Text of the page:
Account sharing goes against a digital product’s terms of service and costs billions of dollars to the industry per year. People may share account credentials casually with their friends, or cybercriminals can obtain credentials on the dark web to resell. Either way, it’s an issue many companies face.
When it comes to protecting intellectual property, design rights often take a backseat to copyrights, trademarks, and patents. Design rights or design patents, after all, only protect the look and feel of a product, not what it does or how it’s made. But there are still numerous uses for design rights, and in many cases they have advantages over other types of protection.
Things are heating up in the northern hemisphere and it’s looking like a great day to go to the beach. But be careful. Counterfeiters are always on the hunt for trending products. Consumers can find fake sunscreen, sunglasses, designer fashion, and even alcohol if they aren’t careful. During this time of the year, increased number of counterfeits in these “hot” industries means brands need to double down on their brand protection efforts to ensure their consumers aren’t being caught off guard.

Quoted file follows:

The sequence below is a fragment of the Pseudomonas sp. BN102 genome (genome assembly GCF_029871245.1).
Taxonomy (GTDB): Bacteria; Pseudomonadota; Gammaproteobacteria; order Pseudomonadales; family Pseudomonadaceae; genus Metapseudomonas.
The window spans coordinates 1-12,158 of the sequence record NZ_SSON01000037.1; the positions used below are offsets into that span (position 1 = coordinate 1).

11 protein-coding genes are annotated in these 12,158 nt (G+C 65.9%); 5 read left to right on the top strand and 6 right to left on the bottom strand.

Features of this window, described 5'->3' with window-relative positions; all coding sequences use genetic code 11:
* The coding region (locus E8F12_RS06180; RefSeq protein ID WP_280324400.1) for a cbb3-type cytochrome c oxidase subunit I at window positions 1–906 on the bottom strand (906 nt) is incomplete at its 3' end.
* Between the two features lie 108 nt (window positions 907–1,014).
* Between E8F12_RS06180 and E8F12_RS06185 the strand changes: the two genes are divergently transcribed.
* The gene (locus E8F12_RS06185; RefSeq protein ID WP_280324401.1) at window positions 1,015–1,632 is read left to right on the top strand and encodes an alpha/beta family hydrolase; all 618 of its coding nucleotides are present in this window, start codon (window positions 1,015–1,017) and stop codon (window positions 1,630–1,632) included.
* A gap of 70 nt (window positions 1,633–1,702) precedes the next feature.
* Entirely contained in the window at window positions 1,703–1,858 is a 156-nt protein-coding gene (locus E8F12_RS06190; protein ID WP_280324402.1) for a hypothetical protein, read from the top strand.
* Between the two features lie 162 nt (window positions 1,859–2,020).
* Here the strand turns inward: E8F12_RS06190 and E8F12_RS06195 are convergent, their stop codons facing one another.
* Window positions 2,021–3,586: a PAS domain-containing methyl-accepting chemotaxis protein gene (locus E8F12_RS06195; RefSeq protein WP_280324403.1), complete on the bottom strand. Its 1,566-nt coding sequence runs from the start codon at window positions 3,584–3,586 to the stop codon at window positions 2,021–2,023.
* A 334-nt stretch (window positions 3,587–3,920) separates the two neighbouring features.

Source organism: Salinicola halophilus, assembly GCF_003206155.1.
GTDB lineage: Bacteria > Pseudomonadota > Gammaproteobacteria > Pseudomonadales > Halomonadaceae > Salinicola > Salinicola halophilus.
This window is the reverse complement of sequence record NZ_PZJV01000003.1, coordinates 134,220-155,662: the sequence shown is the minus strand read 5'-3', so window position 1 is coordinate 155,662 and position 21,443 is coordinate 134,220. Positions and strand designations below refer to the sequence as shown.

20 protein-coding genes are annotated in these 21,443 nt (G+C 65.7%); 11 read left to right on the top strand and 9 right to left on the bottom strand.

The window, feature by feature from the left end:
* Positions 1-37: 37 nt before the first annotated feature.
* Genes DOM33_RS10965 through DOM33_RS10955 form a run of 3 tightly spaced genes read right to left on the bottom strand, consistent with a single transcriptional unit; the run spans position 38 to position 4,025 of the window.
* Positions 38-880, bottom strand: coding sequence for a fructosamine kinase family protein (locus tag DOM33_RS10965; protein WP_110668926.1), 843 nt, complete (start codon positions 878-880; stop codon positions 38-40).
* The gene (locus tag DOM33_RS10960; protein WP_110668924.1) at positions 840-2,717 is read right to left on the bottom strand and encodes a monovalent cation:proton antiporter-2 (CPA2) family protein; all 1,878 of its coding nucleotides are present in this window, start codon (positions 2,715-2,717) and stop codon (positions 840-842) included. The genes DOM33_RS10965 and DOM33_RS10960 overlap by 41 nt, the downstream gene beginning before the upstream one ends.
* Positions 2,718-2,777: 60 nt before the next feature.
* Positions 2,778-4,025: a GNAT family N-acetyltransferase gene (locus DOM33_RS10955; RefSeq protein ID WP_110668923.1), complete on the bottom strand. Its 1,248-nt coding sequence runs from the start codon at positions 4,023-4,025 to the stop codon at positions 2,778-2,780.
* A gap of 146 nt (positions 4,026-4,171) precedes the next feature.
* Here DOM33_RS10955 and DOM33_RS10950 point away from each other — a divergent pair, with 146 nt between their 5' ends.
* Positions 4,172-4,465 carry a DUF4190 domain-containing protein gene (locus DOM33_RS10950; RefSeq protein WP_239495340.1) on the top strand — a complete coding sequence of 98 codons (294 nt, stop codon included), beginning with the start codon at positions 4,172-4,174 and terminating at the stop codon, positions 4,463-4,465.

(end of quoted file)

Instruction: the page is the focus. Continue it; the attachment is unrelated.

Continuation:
Since ecommerce began in the 1990s, people have fallen more and more in love with buying things online. The downside is that really anyone could be behind the listing, and the customer could end up receiving a fake that breaks down or poses a health hazard. The Shop Safe Act of 2020 aims to reduce some of that risk.
As digital transformation keeps accelerating in light of COVID-19, consumers are shifting to online and digital solutions instead of relying on traditional shopping methods. Since the start of the pandemic, the U.S. & Canadian online retail orders have increased 146% year-over-year growth as of mid-April. However, bad actors are also adapting fast to the new normal. Recent data shows brands have seen a 41% rise in cybercrime during Covid-19.
Red Points is a member of Google’s Trusted Copyright Removal Program. Here’s what the Program does, and what it means for our clients.
Whether it’s blockchain taking over how counterfeiters operate or infiltrating social media and influencing how “reps” are accepted in youth culture, the online fakes landscape has shifted.
As globalization shrinks the world, new challenges continue to arise for brands that do business across borders. The US-China intellectual property trade war, Brexit, and the EU copyright directive are just a few geopolitical events that are affecting IP in 2020.
Counterfeit products now account for 3.3% of global trade. A percentage that increments with every research that is published. While technology today may help locate IP infringers and take down their counterfeit goods, there’s a factor that is still hard for brands to control: the price that convinces consumers into buying fakes.